What is HOD and Why is Everybody Doing It?
One of the reasons why I love Vanderbilt so much is that they offer such a diverse range of majors and classes. Of course, if you have ever taken a tour of Vanderbilt, you will know that one of the most popular majors is Human and Organizational Development, or HOD. Falling under the Peabody College of Education and Human Development, HOD is a major centered on solving human problems and teaching students how to be instrumental to organizations in any role they choose. In a short concise summary, I would say that the HOD major teaches students all the skills to become CEOs if they want.
Being one of the most popular majors on campus, if not the most popular, almost anybody on campus can tell you about the HOD major. But I’m here to give you my total unfiltered look into the HOD major and why I love it so much!
- The Professors/Advisors/Administrators
All of the personnel that work in the HOD department are amazing! The professors are so cool and accomplished, coming from a variety of backgrounds. Professor Lefkowitz for example, who teaches HOD 2400, is so interesting! She worked as a professional clown, and is also writing a novel right now. And Professor Van Schaack worked at Apple Japan. On top of that, everyone who works in the department is so helpful and willing to go above and beyond to make sure that the students succeed.
- The classes
There are six core classes that all HOD majors have to take, and they provide students with insights on so many different things, from individual human development to organizational structure and the roles you can play to the broader public policy process. Having taken AP Government in high school, I never thought I would find a whole class about Public Policy interesting. However, my Public Policy class with Professor Shaw was one of the coolest classes I’ve taken at Vanderbilt. He encouraged open discussion no matter what your opinion was, instead of just lecturing us about policy. And he made everyone feel comfortable sharing, even someone like me who is notoriously uncomfortable speaking up in class. The coolest part was that throughout the course of the class, we got the chance to propose a new policy or change an existing one. By the end of the class, students wrote a formal policy proposal, based on real ones used in government. It gave me the chance to see all of the different factors that go into creating and passing a policy that you don’t usually think about.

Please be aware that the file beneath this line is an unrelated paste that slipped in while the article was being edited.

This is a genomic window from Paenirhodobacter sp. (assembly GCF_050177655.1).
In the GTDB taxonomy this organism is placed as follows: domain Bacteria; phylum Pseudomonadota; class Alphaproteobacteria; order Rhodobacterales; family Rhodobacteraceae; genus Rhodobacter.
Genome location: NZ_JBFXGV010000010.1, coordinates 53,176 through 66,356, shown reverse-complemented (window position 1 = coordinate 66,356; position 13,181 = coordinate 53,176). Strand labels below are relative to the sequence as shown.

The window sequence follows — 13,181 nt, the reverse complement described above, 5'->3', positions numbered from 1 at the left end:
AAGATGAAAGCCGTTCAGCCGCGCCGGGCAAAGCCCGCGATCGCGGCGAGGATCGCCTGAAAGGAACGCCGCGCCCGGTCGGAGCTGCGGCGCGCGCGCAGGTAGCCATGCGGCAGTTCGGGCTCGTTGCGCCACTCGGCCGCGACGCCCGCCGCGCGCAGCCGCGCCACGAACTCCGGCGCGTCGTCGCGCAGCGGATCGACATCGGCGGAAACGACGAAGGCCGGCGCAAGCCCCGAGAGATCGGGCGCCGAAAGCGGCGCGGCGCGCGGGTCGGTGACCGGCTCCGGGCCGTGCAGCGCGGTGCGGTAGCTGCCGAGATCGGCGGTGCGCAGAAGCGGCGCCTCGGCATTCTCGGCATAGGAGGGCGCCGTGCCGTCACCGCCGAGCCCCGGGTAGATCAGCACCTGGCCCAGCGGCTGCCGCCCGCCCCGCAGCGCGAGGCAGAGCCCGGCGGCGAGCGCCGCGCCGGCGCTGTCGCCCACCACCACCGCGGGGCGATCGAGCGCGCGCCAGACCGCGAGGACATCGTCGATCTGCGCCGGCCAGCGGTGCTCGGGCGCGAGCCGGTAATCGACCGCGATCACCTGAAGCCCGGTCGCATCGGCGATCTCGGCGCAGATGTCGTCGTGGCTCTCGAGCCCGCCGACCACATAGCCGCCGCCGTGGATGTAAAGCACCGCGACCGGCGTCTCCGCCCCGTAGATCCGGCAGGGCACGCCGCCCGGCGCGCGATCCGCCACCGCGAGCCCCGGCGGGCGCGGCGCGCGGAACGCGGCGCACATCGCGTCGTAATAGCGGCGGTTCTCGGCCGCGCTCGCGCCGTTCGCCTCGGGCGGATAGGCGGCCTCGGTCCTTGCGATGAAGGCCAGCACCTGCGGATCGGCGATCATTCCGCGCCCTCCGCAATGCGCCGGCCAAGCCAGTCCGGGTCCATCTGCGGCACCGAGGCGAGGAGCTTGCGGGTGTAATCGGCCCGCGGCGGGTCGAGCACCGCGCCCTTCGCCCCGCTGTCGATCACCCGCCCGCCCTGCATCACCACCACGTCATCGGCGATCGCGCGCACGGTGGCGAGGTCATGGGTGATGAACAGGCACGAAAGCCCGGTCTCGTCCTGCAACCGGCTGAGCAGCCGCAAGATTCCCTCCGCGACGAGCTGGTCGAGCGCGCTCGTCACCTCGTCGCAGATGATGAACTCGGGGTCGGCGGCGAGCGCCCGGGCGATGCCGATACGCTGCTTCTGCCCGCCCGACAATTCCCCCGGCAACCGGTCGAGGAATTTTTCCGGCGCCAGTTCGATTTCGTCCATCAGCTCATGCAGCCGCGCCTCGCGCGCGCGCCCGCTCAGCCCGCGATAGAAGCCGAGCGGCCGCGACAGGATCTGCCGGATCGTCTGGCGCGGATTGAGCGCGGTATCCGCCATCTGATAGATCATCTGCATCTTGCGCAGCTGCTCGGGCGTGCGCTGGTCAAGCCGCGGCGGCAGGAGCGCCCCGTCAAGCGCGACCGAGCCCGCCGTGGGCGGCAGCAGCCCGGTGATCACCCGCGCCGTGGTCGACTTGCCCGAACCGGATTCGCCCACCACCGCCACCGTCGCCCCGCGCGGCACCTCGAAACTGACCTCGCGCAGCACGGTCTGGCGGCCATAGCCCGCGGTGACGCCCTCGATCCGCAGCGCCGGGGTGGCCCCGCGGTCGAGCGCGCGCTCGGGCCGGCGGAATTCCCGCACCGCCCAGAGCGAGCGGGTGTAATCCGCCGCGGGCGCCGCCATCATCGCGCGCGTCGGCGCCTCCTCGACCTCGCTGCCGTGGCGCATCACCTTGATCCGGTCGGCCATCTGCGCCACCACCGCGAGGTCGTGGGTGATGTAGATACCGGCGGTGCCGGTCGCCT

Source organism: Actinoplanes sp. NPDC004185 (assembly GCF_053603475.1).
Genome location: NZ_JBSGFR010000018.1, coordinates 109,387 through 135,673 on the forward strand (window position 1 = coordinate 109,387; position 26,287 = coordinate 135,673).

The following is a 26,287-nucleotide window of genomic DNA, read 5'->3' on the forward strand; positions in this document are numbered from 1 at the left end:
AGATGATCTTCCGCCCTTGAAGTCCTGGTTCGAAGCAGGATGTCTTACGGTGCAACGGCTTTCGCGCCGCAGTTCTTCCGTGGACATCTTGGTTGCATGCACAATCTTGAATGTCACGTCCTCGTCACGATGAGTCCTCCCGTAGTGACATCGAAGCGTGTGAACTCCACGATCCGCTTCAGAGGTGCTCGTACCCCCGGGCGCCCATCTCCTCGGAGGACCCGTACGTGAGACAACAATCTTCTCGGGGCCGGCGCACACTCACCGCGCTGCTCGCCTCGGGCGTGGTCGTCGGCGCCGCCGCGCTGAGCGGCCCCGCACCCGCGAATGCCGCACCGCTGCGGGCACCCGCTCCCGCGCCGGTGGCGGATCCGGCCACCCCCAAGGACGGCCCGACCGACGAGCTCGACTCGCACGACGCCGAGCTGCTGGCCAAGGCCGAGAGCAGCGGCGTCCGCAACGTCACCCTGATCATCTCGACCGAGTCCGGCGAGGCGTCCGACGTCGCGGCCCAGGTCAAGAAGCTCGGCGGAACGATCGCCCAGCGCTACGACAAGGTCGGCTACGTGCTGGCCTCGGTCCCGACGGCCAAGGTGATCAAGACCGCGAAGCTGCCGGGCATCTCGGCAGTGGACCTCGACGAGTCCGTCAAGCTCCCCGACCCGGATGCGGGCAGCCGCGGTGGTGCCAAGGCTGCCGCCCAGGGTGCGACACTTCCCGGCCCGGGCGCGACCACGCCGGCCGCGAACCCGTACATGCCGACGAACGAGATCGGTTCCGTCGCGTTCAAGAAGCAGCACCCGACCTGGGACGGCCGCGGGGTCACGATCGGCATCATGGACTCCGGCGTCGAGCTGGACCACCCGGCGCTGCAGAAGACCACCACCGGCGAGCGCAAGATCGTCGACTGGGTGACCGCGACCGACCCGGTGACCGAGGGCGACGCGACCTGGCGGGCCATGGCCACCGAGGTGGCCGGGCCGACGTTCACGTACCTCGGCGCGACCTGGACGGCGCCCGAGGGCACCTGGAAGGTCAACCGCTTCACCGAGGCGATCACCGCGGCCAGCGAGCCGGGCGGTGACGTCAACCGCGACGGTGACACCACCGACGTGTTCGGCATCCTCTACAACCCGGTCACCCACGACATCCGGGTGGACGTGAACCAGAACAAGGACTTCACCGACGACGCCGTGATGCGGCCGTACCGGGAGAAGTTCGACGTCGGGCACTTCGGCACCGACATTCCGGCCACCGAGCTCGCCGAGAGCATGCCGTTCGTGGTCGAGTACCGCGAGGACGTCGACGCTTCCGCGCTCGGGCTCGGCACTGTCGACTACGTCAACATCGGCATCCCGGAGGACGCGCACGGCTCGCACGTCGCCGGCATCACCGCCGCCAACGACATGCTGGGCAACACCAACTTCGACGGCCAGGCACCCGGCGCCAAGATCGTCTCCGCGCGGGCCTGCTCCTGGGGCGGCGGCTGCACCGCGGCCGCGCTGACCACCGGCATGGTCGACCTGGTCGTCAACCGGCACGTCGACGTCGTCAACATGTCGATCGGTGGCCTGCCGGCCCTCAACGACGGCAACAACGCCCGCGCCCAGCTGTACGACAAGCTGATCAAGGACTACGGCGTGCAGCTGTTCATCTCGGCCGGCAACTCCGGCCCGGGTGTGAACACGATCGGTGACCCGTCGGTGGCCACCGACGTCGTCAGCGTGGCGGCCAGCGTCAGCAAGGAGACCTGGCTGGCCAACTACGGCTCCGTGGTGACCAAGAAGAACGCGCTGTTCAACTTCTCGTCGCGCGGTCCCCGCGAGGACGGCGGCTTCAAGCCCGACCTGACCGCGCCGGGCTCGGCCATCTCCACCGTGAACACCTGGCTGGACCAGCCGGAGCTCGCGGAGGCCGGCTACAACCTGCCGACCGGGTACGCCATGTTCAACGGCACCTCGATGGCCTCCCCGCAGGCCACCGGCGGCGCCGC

After the core classes, students have the freedom to choose from one of five tracks so that they can focus their area of study. I am personally on the Leadership and Organizational Effectiveness track, but there is also the Community Leadership and Development track, Education Policy, Health and Human Services, and International Leadership and Development. Each track offers its own courses, but HOD majors can take courses from any of the tracks! There’s even a class about Social Entrepreneurship that let’s students decided how they want to allocate real grant money to charities!
- The Capstone Internship
I think this aspect of the HOD major is the coolest because at Vanderbilt it is something unique to the HOD major. For a whole semester, HOD students must complete a full-time Capstone internship, in a choice of 6 different cities. The point is to apply everything you’ve been learning to a real work environment. During the semester, students also attend a class on Monday mornings with an HOD faculty member to talk about the experience and what they are learning. By the end of the semester, all the students have a demonstration day where they give a presentation where they showcase a project about a contribution they made to their internship site. Students have the freedom to intern almost anywhere, as long as it complies with HOD workplace standards. It is a great experience that gives students the opportunity to test out what they want to do after graduation, and sometimes leads to full-time jobs!
I could go on and on about the HOD major. In my three years at Vanderbilt as an HOD major, I feel like I’ve learned so much, and met so many interesting people. I know that no matter what I do after graduation, I will be able to talk about what I’ve learned and what I can bring to the table.